dir: Samuel Bodin
Cobweb is… less than great, in fact it’s not even close to great.
It barely approaches adequate. Which is a shame. Promising premise devolves into derivative dumbness, like most uninspired horror flicks. Like most flicks, probably.
In the run up to Halloween I will doubtless see a stack of horror flicks, some of which will have Halloween as an element or as a setting. Few will be (I hope) as poorly realised as this one.
Peter (Woody Norman) is a frightened, delicate boy, perfect for a role like this. He has pale skin, gigantic brown eyes and curly brown hair. Yes, he could probably perfectly play a role as Frodo in an inevitable Lord of the Rings remake.
He is (rightly) bullied at school, and his home life isn’t much grander. But whatever happens during the day, his nights are plagued with the inexplicable. He hears a tapping on his bedroom wall, sometimes he hears words being whispered.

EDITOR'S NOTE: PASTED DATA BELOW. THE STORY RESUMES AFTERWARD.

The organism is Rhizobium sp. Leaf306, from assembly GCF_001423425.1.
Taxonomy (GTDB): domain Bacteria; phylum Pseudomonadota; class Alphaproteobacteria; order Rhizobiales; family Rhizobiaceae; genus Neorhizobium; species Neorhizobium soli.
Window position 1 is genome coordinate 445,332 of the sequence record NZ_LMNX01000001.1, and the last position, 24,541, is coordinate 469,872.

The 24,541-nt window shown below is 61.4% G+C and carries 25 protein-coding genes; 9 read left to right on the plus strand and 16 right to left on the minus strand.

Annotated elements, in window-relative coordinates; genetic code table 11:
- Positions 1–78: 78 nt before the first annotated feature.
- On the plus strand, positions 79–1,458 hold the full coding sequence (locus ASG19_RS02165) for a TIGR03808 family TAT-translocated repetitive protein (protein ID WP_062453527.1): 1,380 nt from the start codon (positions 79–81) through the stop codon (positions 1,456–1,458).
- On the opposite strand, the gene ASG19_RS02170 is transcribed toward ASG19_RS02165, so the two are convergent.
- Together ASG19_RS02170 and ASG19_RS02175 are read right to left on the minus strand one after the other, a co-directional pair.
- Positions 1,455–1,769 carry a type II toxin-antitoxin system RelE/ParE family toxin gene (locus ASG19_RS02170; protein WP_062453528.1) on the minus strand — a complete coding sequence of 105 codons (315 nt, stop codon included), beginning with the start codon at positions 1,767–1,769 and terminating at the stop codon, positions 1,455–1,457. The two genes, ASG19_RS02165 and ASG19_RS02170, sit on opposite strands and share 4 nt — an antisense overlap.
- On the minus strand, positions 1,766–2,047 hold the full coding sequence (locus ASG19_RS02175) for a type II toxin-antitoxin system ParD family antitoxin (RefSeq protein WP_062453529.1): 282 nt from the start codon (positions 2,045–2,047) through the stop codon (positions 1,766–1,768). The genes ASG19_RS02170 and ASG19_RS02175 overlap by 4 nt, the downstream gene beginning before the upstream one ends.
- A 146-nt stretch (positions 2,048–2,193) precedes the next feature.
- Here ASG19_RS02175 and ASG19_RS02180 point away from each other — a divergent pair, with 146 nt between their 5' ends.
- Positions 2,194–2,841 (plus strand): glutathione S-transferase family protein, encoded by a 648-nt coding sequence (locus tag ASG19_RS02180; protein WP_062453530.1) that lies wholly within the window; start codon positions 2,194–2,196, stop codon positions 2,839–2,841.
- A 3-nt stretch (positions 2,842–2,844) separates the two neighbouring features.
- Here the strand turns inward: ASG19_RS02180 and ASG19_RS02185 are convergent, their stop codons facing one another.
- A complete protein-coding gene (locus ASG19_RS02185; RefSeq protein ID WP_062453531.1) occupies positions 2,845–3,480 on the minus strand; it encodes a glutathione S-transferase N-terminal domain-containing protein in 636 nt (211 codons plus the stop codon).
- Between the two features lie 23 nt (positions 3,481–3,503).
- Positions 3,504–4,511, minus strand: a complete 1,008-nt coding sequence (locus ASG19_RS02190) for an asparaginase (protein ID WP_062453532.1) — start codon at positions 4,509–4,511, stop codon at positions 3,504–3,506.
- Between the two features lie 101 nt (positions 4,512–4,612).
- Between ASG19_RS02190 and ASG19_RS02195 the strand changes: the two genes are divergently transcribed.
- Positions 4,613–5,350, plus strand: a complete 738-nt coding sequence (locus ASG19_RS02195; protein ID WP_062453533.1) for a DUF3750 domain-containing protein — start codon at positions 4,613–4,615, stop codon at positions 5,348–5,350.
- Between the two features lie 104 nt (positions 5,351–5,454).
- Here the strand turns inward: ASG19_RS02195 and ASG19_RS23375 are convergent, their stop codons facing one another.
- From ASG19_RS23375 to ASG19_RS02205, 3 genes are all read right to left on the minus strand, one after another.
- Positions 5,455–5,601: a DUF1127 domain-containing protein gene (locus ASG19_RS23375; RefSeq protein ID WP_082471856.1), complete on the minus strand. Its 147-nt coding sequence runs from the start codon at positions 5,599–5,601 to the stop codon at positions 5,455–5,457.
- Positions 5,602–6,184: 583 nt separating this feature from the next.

His parents aren’t much help. The frazzled, brittle mother (Lizzie Caplan) is high pitched and hysterical even before things go wrong. The father is played by Antony Starr, so anyone who watched the Amazon series The Boys where he plays Homelander knows already that the character will clearly be some version of a charming psychopath.
Less charming, more psychopath. With everything that’s going wrong, Peter suspects that he can’t really trust his parents because, over-protective and violent as they are, they are clearly afraid of something.
One of those things that they’re afraid of clearly should be Child Protective Services, because her fragile Suzy Homemaker bullshit, which never makes a lot of sense since this is set contemporarily and that shit is from the 1950s, isn’t going to cut it. Both parents act like off chops long before there are any reveals, or any reasons given for why they might be acting like this.
The dad especially acts like a barely restrained lunatic right from the start.